Writing in Ynet, Yitzhak Kakun complains about the 'secularization' of Shavuot that is becoming increasingly common in Israel. Secular Israelis gather in lecture halls and theaters to listen to and participate in discussions about Jewish history, Zionism, the origin of the universe, etc. Kakun does not like this because he considers these gatherings to be perversions of Judaism, and Orthodox rabbis who participate in them to be traitors:
…The Shavuot tikkun popular with the “enlightened” secular public is a desecration of what is holy, on the day of the receiving of the Torah. We sometimes see people with a kippah on their heads (and not necessarily Reform Jews) who attempt to give their stamp of approval by participating in discussions at an illusory tikkun.…
Of course, some of what bothers Kakun bothers me, as well – especially the admixture of Eastern polytheistic religious thought with Judaism, something that occurs at a minority of these gatherings, usually linked to the rave scene. But Kakun is upset with more than Zen Judaism:
So why do they find a reason to attack our Jewish roots at the lectures they give on this holy night in particular? Is the night of Shavuot intended to teach us Darwin’s doctrine of evolution? In fact, the opposite is true.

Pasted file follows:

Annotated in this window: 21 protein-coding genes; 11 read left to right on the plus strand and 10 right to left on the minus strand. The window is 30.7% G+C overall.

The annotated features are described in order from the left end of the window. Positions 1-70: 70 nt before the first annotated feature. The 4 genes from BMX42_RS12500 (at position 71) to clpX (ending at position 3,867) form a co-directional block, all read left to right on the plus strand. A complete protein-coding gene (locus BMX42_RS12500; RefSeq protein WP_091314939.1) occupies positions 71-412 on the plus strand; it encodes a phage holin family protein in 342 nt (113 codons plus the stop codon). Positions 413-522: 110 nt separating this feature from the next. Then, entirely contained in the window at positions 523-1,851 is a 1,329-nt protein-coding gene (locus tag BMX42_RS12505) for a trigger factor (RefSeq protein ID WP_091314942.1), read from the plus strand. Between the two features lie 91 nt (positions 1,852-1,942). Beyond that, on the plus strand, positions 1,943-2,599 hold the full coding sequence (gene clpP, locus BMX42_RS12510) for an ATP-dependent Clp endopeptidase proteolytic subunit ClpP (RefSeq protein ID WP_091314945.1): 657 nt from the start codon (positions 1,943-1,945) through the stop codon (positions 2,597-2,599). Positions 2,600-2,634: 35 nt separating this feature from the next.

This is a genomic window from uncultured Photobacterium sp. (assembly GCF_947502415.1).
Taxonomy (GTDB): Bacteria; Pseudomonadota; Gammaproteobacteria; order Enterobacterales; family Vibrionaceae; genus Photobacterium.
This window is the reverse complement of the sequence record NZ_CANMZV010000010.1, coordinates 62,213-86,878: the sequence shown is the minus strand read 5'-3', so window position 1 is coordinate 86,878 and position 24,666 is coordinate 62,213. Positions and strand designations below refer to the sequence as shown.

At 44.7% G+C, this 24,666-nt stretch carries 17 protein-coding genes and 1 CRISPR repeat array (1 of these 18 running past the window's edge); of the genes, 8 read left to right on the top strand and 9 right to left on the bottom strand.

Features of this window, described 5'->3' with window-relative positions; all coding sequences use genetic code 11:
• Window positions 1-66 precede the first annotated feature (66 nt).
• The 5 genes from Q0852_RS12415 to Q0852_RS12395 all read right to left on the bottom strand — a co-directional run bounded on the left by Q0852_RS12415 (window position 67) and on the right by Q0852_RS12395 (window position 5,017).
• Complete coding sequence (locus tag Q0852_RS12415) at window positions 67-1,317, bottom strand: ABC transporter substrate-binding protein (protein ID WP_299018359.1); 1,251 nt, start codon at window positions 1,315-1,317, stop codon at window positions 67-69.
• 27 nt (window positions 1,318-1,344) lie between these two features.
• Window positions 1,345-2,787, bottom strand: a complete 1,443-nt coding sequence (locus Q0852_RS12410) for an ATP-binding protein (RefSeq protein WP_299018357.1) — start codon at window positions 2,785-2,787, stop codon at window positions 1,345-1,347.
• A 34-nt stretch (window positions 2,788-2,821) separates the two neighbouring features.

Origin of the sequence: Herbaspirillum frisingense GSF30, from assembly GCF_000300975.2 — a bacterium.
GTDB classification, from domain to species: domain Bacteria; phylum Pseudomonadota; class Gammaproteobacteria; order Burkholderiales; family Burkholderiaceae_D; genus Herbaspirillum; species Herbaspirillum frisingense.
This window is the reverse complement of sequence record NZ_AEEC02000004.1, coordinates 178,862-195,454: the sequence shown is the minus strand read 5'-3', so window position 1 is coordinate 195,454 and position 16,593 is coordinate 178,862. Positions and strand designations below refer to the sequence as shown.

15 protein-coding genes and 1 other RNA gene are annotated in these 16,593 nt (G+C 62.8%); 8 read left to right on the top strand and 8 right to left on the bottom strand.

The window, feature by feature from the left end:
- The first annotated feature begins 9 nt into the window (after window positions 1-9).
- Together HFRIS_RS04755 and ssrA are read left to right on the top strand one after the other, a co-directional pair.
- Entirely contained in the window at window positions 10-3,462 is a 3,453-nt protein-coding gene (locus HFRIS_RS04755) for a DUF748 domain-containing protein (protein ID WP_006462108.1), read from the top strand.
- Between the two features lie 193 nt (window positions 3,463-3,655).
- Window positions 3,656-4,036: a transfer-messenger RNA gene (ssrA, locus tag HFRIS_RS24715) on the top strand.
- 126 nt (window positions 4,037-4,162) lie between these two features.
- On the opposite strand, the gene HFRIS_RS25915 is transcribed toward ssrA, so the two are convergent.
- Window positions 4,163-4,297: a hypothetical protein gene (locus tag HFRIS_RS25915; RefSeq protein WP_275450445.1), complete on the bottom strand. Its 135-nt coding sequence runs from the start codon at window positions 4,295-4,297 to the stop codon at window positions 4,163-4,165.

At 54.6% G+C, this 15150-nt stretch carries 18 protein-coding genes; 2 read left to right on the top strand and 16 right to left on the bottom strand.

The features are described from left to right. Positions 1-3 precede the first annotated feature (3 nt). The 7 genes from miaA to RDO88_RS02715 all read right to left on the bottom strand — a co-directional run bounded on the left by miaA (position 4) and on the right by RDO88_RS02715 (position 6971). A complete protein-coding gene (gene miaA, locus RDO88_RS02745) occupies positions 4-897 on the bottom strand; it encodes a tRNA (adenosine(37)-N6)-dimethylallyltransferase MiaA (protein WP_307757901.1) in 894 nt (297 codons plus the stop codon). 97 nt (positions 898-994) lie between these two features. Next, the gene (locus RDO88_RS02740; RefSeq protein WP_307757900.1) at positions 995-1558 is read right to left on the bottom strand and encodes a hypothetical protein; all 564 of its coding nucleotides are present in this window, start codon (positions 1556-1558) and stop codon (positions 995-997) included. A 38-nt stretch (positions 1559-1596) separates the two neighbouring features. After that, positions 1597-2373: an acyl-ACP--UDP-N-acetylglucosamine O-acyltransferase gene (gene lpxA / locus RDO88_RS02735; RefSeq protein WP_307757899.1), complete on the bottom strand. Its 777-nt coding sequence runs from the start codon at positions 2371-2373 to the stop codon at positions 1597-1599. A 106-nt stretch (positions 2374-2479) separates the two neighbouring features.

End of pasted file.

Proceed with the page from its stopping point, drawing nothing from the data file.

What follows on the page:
This is truly the heart of his argument. Evolution is treife because it appears to contradict the written Torah. Therefore, understanding the origins of life – a topic that takes up a good chunk of Genesis – is forbidden. That there are Jewish sources dating back almost 2000 years which speak of a world much older than 6000 years, and a history much more complex than a surface reading of Genesis gives, is lost on Kakun.
Kakun's view, which is shared by haredim (Rabbi Slifkin book bans, etc.), is closer to fundamentalist Christianity than to traditional Judaism. It is a view that asks us to abandon rational thought and simply believe. No mainstream Jewish movement has ever asked this. The idea of suspending rational thought is foreign to Judaism. Today, acceptance of that foreign concept has become a benchmark for Orthodox belief. How strange.